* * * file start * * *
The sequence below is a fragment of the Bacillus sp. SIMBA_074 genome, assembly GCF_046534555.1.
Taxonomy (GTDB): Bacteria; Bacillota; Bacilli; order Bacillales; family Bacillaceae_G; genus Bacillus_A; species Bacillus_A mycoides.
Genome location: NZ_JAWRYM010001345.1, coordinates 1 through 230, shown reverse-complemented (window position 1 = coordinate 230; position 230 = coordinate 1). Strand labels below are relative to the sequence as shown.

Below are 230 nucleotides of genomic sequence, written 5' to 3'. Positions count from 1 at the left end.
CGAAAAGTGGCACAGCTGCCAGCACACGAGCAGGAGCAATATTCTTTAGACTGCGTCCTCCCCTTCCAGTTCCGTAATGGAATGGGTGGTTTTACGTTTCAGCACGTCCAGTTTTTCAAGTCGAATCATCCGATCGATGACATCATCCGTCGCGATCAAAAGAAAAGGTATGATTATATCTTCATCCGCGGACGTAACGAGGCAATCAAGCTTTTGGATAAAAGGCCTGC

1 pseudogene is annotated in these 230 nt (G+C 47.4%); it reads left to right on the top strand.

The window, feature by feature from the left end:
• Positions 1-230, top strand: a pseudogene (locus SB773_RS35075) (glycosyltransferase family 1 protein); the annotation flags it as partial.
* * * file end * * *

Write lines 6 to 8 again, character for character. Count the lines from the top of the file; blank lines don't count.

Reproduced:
1 pseudogene is annotated in these 230 nt (G+C 47.4%); it reads left to right on the top strand.

The window, feature by feature from the left end:
• Positions 1-230, top strand: a pseudogene (locus SB773_RS35075) (glycosyltransferase family 1 protein); the annotation flags it as partial.